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Bill, I got a question. I just saved this message to my bookmarks. I would like to make sure it is okay for any of us to use this info when trying to help some of the new guys that come along. This could be excellent information to refer back to ... after a time it will likely get lost in all the other information here.

A lot of excellent information all in one spot!! (y)(y)
 

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Bill, I got a question. I just saved this message to my bookmarks. I would like to make sure it is okay for any of us to use this info when trying to help some of the new guys that come along. This could be excellent information to refer back to ... after a time it will likely get lost in all the other information here.

A lot of excellent information all in one spot!! (y)(y)
Sure, I don't see why not. It is just a summation of things I have experienced in my riding life, as well as a TON of info from others that are far more experienced and skilled than I.
 
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Elrod I believe you nailed it, about as accurate and comprehensive as I've ever read. Thanks!
 

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I just read what you posted three times (not Because I couln't understand what you wrote, BUT Because it all made complete sense Thank you!

Ronnie
 

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Sure, I don't see why not. It is just a summation of things I have experienced in my riding life, as well as a TON of info from others that are far more experienced and skilled than I.
Thank you!! I think often important pieces of the Darkside discussion can fall off the wagon as we move forward. Your post does a great job of getting important items back in place.

Thanks for taking the time to put all that information together.
 

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Discussion Starter #17
Thanks for all the replies everyone. I started this thread somewhat in jest, but some very good information has come because of it. Elrod, your input is awesome, and if I may, it points to a simple statement that's been around for years that pretty much sums it up. The right tool for the job! For the local rides around here, the MC tire makes sense, turns are easier, there's less wander in the lane, and after what should be a fun ride with friends, I'm not worn out. On the other hand, when Leslie and I are out on one of our 2 week plus vacation trips with the bike and trailer loaded and 2-3,000 miles + planned, the CT shines. It will handle the load, the ride is comfortable, being a run flat it won't leave us stranded alongside some hidden highway, I know it won't wear out because the temperatures suddenly soared or dropped, and when we come across that stretch of road that has become a dirt path because of construction, we're still safe and upright. I'll be adding a spare wheel with a 704 mounted to our accessories, which allows us to enjoy virtually everything good about our Goldwing.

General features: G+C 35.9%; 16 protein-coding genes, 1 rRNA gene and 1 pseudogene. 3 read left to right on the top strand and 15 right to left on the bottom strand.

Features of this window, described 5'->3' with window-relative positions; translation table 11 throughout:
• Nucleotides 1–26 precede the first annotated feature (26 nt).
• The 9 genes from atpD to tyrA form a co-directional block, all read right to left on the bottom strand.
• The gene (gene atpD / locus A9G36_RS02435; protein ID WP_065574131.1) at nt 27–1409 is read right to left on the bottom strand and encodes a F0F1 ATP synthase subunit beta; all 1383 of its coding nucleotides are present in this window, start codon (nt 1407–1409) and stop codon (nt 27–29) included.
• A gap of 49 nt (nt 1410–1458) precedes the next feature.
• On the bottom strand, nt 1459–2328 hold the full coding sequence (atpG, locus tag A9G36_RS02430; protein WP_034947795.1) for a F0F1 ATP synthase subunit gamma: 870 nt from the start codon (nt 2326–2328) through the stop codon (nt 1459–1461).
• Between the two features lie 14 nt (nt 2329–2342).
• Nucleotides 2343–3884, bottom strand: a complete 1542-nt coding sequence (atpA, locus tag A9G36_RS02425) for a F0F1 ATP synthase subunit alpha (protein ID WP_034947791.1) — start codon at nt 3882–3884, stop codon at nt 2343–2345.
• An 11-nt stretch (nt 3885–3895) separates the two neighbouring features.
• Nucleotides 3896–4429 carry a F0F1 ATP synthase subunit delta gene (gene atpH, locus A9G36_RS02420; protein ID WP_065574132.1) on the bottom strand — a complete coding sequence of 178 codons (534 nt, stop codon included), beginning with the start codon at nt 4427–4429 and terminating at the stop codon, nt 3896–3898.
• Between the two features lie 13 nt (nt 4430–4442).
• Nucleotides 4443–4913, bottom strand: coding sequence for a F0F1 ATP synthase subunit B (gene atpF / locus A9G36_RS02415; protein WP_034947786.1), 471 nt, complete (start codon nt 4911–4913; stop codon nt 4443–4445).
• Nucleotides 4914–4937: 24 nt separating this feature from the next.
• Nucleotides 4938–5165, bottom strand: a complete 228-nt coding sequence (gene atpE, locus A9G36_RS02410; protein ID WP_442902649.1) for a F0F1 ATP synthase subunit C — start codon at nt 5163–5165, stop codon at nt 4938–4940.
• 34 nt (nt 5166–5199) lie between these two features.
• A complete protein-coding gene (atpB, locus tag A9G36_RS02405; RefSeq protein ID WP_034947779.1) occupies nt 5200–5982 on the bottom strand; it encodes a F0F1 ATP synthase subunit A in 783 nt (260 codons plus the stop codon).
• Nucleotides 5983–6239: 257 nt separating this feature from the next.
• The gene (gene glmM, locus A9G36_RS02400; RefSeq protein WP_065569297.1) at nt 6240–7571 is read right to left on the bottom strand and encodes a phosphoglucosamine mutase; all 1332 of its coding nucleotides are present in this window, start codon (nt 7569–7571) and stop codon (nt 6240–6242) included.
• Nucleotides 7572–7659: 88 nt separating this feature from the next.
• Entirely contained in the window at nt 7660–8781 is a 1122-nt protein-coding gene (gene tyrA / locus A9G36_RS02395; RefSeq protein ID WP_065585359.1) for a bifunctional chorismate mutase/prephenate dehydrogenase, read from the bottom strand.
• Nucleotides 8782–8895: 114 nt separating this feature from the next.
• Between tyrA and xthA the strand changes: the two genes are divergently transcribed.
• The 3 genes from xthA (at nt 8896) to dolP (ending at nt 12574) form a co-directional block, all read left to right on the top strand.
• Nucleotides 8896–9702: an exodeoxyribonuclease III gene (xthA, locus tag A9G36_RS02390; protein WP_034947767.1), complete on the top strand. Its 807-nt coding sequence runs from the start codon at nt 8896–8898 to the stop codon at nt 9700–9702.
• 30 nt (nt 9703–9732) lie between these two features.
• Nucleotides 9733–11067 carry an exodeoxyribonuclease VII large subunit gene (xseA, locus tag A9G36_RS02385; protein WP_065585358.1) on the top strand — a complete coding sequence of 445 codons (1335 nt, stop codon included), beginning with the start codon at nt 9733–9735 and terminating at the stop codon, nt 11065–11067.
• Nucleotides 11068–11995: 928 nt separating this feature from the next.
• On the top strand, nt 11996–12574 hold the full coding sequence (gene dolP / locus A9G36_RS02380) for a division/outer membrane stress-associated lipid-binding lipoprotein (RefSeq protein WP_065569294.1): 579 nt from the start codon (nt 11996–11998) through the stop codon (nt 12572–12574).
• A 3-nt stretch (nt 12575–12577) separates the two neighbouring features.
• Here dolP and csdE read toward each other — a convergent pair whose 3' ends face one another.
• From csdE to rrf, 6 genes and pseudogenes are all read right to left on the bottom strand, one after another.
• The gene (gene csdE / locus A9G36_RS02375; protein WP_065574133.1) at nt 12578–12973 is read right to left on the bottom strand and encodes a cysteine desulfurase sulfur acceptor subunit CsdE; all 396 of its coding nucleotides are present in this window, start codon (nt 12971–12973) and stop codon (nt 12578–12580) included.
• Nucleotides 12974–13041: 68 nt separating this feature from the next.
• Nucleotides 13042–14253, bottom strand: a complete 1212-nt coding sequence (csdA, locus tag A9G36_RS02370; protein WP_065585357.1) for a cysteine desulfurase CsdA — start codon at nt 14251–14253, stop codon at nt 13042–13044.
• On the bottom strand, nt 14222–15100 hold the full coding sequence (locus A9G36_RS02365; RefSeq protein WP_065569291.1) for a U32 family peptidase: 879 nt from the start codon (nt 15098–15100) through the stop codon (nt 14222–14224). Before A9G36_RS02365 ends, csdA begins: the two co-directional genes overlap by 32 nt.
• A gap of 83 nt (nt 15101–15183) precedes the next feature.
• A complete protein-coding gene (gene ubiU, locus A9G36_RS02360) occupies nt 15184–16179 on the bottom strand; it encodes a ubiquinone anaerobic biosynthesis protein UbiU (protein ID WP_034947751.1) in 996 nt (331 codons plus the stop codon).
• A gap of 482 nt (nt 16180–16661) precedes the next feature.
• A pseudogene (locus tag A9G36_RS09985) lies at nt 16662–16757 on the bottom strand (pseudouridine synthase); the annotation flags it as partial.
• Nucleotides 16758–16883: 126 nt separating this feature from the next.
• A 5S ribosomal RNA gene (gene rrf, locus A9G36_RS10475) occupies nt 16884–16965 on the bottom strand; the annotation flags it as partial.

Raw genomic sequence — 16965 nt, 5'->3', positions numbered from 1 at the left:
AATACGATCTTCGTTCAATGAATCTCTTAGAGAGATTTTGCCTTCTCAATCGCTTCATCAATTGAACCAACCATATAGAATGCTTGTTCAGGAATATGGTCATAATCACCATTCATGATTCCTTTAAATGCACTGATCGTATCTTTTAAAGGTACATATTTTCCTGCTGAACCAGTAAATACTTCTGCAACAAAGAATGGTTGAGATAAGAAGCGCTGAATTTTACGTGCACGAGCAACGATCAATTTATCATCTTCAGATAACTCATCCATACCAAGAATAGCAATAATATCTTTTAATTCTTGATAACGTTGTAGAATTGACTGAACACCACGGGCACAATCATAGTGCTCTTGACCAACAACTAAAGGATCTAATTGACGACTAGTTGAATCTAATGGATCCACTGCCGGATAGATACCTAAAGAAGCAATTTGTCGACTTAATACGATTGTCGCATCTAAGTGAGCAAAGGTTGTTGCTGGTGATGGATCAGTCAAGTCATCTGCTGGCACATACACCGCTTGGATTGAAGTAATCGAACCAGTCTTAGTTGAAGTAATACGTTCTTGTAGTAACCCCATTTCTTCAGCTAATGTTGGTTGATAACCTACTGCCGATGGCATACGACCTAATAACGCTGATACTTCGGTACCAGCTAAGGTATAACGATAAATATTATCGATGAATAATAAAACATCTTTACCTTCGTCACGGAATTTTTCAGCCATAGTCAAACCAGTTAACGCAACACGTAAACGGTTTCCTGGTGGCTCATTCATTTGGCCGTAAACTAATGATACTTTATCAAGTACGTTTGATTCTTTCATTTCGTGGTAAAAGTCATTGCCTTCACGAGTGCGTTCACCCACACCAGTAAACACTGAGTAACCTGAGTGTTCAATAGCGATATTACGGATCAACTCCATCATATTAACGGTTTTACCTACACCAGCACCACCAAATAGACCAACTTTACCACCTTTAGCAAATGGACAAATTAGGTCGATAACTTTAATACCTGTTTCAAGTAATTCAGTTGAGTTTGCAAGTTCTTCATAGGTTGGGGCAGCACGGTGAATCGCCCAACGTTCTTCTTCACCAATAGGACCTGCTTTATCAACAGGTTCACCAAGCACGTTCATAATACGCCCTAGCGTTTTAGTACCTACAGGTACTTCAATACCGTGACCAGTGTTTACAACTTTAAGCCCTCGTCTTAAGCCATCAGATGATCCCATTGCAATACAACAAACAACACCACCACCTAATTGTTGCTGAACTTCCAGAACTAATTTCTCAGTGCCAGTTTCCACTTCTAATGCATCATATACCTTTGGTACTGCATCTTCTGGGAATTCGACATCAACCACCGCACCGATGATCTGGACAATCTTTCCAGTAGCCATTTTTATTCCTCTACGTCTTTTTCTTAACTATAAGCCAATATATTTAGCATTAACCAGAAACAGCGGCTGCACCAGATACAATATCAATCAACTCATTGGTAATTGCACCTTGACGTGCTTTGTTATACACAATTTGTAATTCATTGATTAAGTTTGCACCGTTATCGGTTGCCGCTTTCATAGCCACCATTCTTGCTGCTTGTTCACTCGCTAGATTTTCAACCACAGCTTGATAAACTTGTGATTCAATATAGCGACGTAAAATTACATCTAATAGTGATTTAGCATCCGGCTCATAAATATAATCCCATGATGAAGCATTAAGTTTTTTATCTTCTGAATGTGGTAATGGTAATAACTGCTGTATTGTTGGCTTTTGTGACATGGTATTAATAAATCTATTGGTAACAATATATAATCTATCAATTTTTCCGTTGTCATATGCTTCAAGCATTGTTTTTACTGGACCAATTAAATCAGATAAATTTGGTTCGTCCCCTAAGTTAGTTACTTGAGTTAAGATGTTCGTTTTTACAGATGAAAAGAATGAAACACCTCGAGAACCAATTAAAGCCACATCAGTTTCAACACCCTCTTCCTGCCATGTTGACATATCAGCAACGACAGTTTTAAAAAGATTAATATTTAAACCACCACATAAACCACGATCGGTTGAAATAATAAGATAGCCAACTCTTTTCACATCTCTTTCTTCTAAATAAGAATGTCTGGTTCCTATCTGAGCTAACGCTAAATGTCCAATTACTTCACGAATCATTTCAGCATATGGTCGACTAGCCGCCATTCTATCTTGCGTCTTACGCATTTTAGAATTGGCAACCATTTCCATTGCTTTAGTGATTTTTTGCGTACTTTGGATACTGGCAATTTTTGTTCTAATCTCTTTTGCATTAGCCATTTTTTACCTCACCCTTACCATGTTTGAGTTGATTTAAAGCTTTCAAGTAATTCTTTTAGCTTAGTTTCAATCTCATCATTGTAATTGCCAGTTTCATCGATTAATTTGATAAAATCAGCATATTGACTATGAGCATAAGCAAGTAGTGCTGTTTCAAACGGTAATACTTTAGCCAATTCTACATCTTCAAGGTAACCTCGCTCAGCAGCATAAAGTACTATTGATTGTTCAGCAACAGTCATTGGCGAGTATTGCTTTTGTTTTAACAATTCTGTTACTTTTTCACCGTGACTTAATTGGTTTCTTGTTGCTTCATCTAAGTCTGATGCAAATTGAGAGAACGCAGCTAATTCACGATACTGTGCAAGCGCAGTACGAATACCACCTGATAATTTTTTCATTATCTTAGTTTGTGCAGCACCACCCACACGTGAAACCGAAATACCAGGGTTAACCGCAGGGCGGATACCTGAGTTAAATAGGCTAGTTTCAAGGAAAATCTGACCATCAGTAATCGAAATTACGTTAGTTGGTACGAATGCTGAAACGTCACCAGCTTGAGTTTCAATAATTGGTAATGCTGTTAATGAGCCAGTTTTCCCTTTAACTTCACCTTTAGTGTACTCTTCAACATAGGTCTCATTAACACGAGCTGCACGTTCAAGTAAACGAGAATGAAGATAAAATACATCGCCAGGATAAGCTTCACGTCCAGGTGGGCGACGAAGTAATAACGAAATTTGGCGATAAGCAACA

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Bill, nicely done, you are gifted with the keyboard. I like to add one thought to all that. Motor tires are the best they can be when they are new and get somewhat less than best as they wear. Especially for slab riders. Tires squares off more as the motor tire is used up. The CT gets better as they wear for corner carving as they round the edges. On the slab, they are the same from start to the end of their life. As to getting tired riding curvy roads all day, I am not seeing enough of a difference to notice it. Maybe I don't ride hard enough to be qualified to answer that question.
 

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As to getting tired riding curvy roads all day, I am not seeing enough of a difference to notice it. Maybe I don't ride hard enough to be qualified to answer that question.
:oops: 😄😄😄😄😄😄😄😄😄😄:rolleyes:
 
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As to getting tired riding curvy roads all day, I am not seeing enough of a difference to notice it. Maybe I don't ride hard enough to be qualified to answer that question.
Now that's funny right there, I don't care who you are. You are super-skilled, such that you don't have to work at all to negotiate twisties faster than anyone else! You recall me being frustrated that I could not keep up with you and TravelinLite, even though he was smoking cigarettes and drinking coffee the whole time? Well, here we are 6-7 years later and I have not caught you yet! I have improved, but you are in another class. Do you even sweat? 🤣🤣🤣🤣